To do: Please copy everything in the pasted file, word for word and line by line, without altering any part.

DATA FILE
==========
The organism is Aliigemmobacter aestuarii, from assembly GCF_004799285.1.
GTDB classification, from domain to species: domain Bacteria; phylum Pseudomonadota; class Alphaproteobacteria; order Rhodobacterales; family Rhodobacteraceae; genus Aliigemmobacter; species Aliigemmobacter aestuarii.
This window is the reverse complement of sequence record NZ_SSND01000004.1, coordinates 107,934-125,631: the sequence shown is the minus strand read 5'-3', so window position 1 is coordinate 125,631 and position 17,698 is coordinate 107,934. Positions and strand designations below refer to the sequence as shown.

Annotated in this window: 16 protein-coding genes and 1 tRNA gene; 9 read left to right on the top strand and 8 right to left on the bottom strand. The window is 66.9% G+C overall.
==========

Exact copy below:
The organism is Aliigemmobacter aestuarii, from assembly GCF_004799285.1.
GTDB classification, from domain to species: domain Bacteria; phylum Pseudomonadota; class Alphaproteobacteria; order Rhodobacterales; family Rhodobacteraceae; genus Aliigemmobacter; species Aliigemmobacter aestuarii.
This window is the reverse complement of sequence record NZ_SSND01000004.1, coordinates 107,934-125,631: the sequence shown is the minus strand read 5'-3', so window position 1 is coordinate 125,631 and position 17,698 is coordinate 107,934. Positions and strand designations below refer to the sequence as shown.

Annotated in this window: 16 protein-coding genes and 1 tRNA gene; 9 read left to right on the top strand and 8 right to left on the bottom strand. The window is 66.9% G+C overall.